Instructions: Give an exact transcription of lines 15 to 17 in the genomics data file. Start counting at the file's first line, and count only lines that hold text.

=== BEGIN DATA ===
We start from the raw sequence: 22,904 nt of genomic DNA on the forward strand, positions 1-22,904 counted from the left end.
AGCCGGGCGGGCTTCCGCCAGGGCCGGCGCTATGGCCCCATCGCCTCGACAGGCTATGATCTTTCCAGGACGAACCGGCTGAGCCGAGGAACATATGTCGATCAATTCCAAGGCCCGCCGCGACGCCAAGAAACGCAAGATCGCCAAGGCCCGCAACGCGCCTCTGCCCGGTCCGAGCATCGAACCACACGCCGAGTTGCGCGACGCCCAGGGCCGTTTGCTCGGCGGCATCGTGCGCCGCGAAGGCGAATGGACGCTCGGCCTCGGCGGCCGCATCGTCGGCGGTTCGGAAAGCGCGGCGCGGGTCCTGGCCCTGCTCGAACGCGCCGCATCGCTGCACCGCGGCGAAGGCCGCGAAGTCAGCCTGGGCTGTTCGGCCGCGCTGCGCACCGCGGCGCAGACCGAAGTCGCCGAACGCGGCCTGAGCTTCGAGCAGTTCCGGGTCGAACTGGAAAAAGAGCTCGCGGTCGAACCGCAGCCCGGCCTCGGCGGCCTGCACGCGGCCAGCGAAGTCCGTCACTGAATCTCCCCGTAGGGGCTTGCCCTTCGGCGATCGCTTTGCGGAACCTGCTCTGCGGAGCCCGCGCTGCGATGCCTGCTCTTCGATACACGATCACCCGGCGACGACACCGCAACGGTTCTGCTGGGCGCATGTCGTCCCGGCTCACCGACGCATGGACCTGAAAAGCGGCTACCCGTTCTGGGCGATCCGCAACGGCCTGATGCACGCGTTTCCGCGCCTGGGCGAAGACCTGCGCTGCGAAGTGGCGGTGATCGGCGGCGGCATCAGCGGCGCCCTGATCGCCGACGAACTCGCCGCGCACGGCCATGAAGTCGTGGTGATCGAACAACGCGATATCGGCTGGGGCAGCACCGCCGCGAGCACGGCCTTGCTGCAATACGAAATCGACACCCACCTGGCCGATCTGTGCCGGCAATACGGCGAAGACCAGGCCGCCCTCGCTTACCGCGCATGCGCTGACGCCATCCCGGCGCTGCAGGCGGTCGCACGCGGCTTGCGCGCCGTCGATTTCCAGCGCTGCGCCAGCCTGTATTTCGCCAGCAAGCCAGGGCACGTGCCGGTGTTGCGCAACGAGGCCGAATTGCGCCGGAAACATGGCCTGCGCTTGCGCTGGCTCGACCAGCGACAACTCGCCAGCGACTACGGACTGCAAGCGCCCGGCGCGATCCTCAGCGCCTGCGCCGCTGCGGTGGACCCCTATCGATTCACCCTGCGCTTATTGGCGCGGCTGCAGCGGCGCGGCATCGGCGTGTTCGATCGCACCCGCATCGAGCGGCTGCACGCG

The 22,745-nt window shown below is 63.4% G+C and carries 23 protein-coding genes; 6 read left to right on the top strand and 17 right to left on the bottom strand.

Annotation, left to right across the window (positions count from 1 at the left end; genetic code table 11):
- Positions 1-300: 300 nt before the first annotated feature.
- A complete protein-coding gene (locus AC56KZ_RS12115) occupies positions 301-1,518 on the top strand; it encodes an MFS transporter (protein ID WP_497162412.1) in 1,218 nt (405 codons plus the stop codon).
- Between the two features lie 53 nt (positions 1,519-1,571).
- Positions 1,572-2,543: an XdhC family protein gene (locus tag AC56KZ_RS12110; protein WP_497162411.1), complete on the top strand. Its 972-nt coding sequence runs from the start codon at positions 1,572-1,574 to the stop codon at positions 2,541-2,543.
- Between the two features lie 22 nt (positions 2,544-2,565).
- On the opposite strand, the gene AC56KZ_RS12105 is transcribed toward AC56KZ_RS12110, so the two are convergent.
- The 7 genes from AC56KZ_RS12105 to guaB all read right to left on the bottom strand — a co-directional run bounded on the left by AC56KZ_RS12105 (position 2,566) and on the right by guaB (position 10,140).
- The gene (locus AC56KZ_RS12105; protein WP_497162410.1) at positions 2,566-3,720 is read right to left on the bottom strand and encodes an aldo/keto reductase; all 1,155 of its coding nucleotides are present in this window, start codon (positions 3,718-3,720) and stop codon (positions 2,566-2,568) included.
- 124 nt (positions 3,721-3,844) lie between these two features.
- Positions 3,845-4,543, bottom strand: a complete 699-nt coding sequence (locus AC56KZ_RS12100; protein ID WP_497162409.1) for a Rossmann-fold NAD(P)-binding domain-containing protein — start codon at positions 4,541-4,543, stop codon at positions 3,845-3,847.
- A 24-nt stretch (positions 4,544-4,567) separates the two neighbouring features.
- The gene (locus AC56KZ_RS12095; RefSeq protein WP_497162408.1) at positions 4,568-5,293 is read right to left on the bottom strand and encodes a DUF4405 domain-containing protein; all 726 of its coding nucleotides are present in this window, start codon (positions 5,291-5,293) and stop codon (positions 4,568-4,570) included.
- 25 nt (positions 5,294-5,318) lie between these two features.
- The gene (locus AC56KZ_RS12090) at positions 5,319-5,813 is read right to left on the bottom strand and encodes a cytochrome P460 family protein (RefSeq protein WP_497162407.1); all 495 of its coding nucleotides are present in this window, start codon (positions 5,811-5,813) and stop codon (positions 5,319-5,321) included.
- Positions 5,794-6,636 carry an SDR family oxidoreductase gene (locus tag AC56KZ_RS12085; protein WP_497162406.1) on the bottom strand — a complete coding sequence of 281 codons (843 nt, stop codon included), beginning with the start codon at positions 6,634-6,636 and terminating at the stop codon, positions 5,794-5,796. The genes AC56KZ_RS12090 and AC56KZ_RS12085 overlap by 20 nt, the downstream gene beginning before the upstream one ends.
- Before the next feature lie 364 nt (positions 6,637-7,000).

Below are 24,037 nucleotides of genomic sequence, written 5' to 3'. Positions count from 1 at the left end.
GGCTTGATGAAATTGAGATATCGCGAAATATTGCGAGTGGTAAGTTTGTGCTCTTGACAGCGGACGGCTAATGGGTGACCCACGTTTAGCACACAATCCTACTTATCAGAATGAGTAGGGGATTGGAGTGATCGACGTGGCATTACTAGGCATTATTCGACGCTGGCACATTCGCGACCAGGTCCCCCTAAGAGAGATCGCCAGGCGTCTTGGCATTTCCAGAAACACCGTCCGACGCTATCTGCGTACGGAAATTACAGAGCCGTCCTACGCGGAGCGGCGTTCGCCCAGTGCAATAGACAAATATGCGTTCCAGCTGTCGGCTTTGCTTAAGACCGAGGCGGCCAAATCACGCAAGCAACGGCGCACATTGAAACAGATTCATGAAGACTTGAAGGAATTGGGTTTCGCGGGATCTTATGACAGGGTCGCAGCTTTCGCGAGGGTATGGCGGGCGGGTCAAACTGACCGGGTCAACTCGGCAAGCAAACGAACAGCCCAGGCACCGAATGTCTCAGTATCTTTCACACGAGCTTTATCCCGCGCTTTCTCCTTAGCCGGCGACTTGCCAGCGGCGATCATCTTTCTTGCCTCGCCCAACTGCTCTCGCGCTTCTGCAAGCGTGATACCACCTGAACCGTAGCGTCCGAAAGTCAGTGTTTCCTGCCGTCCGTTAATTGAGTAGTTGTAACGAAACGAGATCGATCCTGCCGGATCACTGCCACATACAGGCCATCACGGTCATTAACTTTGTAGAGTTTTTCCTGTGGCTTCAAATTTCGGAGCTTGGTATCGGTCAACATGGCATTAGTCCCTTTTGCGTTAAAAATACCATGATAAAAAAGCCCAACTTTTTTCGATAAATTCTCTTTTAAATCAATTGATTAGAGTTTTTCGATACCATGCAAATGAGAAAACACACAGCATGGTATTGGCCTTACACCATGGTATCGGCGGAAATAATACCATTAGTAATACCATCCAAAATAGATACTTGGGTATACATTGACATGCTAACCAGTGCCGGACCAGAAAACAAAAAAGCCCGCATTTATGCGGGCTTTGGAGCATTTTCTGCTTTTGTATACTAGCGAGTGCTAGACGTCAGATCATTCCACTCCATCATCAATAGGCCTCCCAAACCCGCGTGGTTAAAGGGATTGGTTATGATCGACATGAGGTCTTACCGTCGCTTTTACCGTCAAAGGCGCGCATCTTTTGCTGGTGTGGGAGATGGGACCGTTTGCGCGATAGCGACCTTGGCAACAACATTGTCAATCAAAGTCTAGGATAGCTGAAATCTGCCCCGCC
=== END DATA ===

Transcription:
- A 24-nt stretch (positions 4,544-4,567) separates the two neighbouring features.
- The gene (locus AC56KZ_RS12095; RefSeq protein WP_497162408.1) at positions 4,568-5,293 is read right to left on the bottom strand and encodes a DUF4405 domain-containing protein; all 726 of its coding nucleotides are present in this window, start codon (positions 5,291-5,293) and stop codon (positions 4,568-4,570) included.
- 25 nt (positions 5,294-5,318) lie between these two features.